Why economic downturns could boost your health

Jessica Morris
Follow Jessica
Economic downturns leave people will less money to spend on alcohol and cigarettes (Source: Getty) (Source: Getty)

One silver lining of a sickly economy is that it can make people healthier.

It's hardly surprising that the devastating effects of an economic crisis take their toll on people's mental health. But high unemployment and low wages also leaves people with less money to spend, squeezing sales of booze and cigarettes, and improving their physical health.

Before the turn of the 21st century, it was generally accepted that heightened morbidity, alcoholism and admissions to mental health hospitals meant overall levels of health worsened amid an economic downturn.

Since then research has shown unhealthy habits such as drinking and smoking decrease during economic downturns, while health-enhancing activities such as exercise and social interactions rise. And the latest research suggests that this actually become exaggerated during the worst economic messes.

Read more: Why the only thing you need on your dating profile is your credit score

"What is new is evidence that severe national recessions occurring at the beginning of the 1980s and the end of the first decade of the 21st century had a protective effect on total mortality that was around twice as large as that predicted by the higher unemployment rates occuring during such periods alone," according to the study by the National Bureau Economic Research.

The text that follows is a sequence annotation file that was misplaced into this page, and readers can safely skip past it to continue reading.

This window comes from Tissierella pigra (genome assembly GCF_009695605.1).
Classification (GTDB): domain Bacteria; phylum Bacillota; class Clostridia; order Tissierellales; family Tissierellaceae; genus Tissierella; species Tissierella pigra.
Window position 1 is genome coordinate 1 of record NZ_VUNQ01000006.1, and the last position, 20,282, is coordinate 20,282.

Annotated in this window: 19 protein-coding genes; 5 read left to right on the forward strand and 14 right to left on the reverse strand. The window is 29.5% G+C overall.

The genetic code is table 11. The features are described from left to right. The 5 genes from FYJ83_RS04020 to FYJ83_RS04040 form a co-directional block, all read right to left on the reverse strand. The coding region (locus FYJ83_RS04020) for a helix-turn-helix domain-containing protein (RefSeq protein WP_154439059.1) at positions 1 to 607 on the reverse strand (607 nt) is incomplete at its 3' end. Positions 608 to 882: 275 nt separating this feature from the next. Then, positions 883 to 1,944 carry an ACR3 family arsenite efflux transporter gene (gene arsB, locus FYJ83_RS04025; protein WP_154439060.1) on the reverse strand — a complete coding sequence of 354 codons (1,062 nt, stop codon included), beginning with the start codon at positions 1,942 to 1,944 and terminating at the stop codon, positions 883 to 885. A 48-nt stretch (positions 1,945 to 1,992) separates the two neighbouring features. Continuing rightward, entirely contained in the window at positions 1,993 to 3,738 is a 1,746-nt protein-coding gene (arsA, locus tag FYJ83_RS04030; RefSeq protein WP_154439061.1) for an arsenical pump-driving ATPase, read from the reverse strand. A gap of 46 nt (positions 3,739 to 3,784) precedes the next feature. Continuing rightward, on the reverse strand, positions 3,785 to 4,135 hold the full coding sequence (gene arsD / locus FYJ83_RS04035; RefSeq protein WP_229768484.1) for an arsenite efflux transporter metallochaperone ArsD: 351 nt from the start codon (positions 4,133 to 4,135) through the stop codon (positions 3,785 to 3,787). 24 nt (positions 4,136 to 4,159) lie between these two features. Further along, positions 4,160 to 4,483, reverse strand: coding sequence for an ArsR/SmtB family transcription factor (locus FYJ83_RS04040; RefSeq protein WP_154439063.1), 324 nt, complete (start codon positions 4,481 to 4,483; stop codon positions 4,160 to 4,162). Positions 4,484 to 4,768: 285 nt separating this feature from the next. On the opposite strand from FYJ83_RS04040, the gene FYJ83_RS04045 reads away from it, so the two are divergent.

But researchers cautioned that no two economic crises are the same, and while the implosion of Iceland's banking system in 2008 boosted people's health, the breakup of the Soviet Union had the opposite effect.

"Also, these determinations should be tempered by the understanding that economic crises may contain idiosyncratic elements that affect mortality," it said.

"For instance, the breakup of the Soviet Union had enormous negative effects on Russian life expectancy, in part, because declines in alcohol prices led to increases in alcohol-related problems. Conversely, the Icelandic banking collapse in 2008 resulted in a currency devaluations that raised alcohol and cigarette prices, leading to reductions in drinking and smoking."

Related articles